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What are the Challenges Faced by Women Bartenders in India?

Pankaj Balachandran, India Brand Ambassador for Monkey Shoulder, says there was a taboo that women can't work in bars, but it has completely changed now

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Safety matters a lot, especially for women. Bartending is a long hours shift job. It looks easy from the surface level, but there are a lot of complications. Wikimedia Commons

Arati Mestry, 29, was one proud woman competing against 19 men in the finals of a bartending championship — an example of how women are slowly, but steadily making their way into the male-dominated space in India. Mestry, who competed at the Ultimate Bartender Championship, says the industry has evolved over the years, opening the doors for women in the profession.

“My experience as a bartender has been very progressive. I love playing with cocktails and love to serve it in different ways to my guests. I never felt that this is the so called ‘men’s game’. I work at a place where I get equal opportunities as male bartenders,” Mestry told IANS.

Skills help. “I feel nobody can discriminate you if you have skills. In today’s time, skills matter the most. If you are good at your job, people will definitely appreciate you, irrespective of your gender,” said Mestry, who works at a bar in Bengaluru, and has been a part of the industry since the last six years.

Ami Behram Shroff and Shatbhi Basu are two names which come up almost everytime women bartenders are spoken of in the industry in India. Pankaj Balachandran, India Brand Ambassador for Monkey Shoulder, says there was a taboo that women can’t work in bars, but it has completely changed now.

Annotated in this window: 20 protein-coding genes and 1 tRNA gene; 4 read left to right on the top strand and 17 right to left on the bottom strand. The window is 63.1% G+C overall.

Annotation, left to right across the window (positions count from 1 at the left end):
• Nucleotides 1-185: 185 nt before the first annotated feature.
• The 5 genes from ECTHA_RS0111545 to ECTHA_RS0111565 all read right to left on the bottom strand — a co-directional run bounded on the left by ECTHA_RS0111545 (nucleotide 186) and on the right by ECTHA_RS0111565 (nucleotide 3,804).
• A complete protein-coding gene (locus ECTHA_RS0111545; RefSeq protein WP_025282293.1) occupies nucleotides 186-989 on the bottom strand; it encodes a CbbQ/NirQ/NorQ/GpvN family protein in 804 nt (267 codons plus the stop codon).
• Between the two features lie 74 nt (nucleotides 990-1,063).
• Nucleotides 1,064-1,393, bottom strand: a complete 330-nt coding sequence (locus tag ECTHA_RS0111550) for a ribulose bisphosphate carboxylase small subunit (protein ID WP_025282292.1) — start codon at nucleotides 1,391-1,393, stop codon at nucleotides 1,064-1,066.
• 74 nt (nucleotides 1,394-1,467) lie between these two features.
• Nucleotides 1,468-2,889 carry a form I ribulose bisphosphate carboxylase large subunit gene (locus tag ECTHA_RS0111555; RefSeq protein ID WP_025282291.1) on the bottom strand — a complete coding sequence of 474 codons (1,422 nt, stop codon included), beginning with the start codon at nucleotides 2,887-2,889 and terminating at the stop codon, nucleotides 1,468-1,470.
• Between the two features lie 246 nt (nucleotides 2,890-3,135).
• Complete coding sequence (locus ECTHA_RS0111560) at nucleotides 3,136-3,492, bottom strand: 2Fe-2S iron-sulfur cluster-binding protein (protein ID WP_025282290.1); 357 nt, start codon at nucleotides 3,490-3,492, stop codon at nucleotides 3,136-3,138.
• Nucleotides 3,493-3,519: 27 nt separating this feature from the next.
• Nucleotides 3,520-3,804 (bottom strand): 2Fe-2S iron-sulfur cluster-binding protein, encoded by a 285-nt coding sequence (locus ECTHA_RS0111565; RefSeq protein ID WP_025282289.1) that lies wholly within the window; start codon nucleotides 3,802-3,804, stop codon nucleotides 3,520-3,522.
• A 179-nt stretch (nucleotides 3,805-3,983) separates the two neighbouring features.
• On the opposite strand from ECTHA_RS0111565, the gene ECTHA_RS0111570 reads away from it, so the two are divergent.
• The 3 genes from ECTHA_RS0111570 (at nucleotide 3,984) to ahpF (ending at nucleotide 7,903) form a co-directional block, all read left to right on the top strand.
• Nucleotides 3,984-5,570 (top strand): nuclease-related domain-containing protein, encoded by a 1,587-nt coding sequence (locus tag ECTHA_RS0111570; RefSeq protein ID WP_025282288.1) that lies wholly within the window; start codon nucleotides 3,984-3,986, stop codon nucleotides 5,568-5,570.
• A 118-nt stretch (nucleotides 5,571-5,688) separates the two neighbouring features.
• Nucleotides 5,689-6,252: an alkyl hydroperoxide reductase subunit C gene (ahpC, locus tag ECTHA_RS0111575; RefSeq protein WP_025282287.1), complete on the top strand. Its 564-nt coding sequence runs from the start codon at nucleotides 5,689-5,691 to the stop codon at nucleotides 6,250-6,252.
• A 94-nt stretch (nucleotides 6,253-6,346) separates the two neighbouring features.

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Four years ago, women in the bartending profession were only a handful, but now the number has increased,” Balachandran said. Wikimedia Commons

“An increasing number of women are getting into the hospitality industry. There are bars which have really good ladies bartenders. Four years ago, women in the bartending profession were only a handful, but now the number has increased,” Balachandran said.

However, there are factors that hamper their visibility in the industry. Safety is one prime reason. According to Arijit Bose, who has been in the food and beverage industry for more than 10 years, hiring a woman as a bartender involves a lot of responsibility, and due to lack of facilities, standalone bars still resist working with females.

He recounted how the Jessica Lal murder case in 1999 in Delhi had sparked a debate regarding the safety of women bartenders in India. “Safety matters a lot, especially for women. Bartending is a long hours shift job. It looks easy from the surface level, but there are a lot of complications.

“Employers hesitate to hire women because it becomes their duty to ensure proper safety for them. But no one can guarantee anyone’s safety, right? And one mistake can shut down your whole bar. So that’s why people still prefer to work with male bartenders.”

women bartender
Pankaj Balachandran, India Brand Ambassador for Monkey Shoulder, says there was a taboo that women can’t work in bars, but it has completely changed now. Pixabay

Alisha, a Mumbai-based bartender who also competed at the Ultimate Bartender Championship, but couldn’t make it to the top 20, said safety has never been a problem for her.

“I know there are places which do not hire women bartenders but people who do hire them, ensure proper safety. At my workplace, there is a separate locker and toilet facility for women. Proper cab facility is also provided to female employees. Women’s safety is a top priority at my workplace,” she said.